The President’s budget plan that was released this week calls for a 30% cut in funding for crop insurance. While this plan stands little chance of being approved, farmers are apprehensive about what is going to happen to crop insurance when the new Farm Bill gets written. The Farm Foundation held a forum on the new Farm Bill in Washington this week, and ag economists and academics were on the program. Don Villwock, from Knox County, was the only farmer on the program and stressed most of those writing the Farm Bill have never had to live with it.
Villwock, who has had to live with 9 different Farm Bills, said crop insurance is an example of how clueless Washington is. He told the forum it is not just a safety net for farmers, “It is a safety net for bankers, machinery dealers, fertilizer dealers, the input suppliers, the crop production folks, and even the landlords.” Villwock said there are those who want to cut the harvest price option on crop insurance, “But you have to realize that 80% of farmers use the harvest price option. It is really reflective of how the market operates.” He said in, 2012 during the drought, if farmers had not had the harvest option, they would have had no crop and no way to take advantage of the higher market price at harvest.
He noted that those who want to limit payments to only farm operators don’t understand the consequences of such an action, “If you say that off farm members who have ownership in a farm are not allowed to get farm program payments, it will force those landlords to move from share agreements to cash rent agreements. That would be devastating for young farmers.” Villwock said weakening the crop insurance program will hasten farm consolidation by forcing many farming operations out of business.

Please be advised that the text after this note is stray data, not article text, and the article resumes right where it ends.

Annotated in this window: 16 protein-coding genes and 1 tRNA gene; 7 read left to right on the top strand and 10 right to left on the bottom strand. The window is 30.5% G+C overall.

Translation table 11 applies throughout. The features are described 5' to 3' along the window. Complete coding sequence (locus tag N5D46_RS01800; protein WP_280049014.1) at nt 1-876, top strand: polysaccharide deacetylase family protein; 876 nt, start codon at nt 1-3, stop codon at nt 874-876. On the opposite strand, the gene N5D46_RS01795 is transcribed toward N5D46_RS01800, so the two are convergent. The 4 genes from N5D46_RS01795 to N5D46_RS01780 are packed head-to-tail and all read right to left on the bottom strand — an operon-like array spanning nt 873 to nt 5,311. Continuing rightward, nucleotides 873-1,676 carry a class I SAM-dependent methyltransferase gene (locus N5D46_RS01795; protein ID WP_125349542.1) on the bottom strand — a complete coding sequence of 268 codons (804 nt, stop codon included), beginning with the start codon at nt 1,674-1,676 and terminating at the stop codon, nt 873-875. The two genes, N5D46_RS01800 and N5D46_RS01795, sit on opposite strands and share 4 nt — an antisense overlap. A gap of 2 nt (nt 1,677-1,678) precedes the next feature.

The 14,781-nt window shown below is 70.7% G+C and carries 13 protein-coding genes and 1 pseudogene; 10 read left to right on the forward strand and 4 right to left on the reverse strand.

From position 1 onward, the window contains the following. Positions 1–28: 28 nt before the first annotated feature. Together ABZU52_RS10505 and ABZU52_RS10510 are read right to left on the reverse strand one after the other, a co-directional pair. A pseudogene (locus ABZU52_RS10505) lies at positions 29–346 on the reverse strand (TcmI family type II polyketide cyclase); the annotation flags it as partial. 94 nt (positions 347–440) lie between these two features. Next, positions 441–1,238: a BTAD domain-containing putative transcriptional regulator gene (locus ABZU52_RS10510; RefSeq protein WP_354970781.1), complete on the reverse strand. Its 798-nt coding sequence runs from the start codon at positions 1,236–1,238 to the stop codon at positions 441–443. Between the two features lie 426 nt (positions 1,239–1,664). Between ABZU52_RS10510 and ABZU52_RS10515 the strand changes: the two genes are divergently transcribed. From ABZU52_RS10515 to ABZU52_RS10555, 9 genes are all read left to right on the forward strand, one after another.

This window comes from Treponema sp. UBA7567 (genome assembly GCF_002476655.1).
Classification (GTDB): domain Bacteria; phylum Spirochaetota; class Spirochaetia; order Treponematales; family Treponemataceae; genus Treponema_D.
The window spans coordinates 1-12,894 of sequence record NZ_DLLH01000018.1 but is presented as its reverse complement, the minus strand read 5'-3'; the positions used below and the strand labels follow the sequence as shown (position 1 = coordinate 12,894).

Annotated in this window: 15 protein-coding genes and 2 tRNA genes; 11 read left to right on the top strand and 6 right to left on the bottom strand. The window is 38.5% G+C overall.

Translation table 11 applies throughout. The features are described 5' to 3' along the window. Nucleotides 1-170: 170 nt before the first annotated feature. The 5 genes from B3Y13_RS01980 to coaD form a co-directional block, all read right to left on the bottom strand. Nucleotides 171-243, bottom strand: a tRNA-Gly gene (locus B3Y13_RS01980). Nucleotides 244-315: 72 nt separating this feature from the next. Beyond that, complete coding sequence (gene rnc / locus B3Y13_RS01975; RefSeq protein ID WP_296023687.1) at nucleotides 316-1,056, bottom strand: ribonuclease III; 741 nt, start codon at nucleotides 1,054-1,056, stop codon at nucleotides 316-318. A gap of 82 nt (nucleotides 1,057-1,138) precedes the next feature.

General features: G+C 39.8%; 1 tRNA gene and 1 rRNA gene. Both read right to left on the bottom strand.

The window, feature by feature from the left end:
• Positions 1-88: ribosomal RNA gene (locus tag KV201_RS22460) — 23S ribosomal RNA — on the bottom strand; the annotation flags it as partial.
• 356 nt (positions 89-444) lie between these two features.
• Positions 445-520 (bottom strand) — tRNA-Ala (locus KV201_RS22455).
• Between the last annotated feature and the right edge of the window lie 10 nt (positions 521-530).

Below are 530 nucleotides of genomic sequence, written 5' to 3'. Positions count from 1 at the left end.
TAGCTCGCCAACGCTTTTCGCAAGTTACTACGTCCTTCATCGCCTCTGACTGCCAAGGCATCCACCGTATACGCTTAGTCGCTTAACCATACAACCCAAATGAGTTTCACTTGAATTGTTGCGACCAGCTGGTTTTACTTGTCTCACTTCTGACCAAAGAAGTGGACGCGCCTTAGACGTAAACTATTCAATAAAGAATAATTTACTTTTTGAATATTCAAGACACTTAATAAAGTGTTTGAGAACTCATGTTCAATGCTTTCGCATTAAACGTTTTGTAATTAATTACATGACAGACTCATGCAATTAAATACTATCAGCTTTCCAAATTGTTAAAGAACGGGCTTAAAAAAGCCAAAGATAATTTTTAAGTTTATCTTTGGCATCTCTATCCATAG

Villwock added that farmers in 2018 will not have the option to not take crop insurance, but lenders will require participation. He said lenders are struggling to find ways to cash flow many farming operations. The former president of Indiana Farm Bureau said a new Farm Bill must include a food assistance program and that agriculture must support such a program, “In my local school corporation in Knox County, 50% of the students are on food assistance, and we are not an especially poor county. To think that anyone is this country, adult or child, goes to bed hungry is just unacceptable. We in agriculture cannot let that happen.” Villwock is confident there is enough support in Congress to pass a Farm Bill, but worries that politics and Washington gridlock may present a formidable challenge.
The forum was held at the National Press Club and also featured Joe Outlaw, Co-Director of the Agricultural and Food Policy Center and Professor of Agricultural Economics at Texas A&M University; Patrick Westhoff, Director of the Food and Agricultural Policy Research Institute at the University of Missouri; and Craig Jagger, formerly Chief Economist of the House Agriculture Committee and Principal Analyst, Congressional Budget Office.
“Multiple titles of a farm bill are heavily driven by economics—everything from commodity prices and farm income to trade numbers, labor costs and the economic health of rural America,” says Megan Provost, Farm Foundation Vice President of Policy and Programs. “The depth of our panel’s past work on Farm Bills, combined with their diverse experiences working in the production agriculture, legislative and academic arenas, yielded a rich discussion of the challenges and opportunities ahead as Congress writes the next Farm Bill.”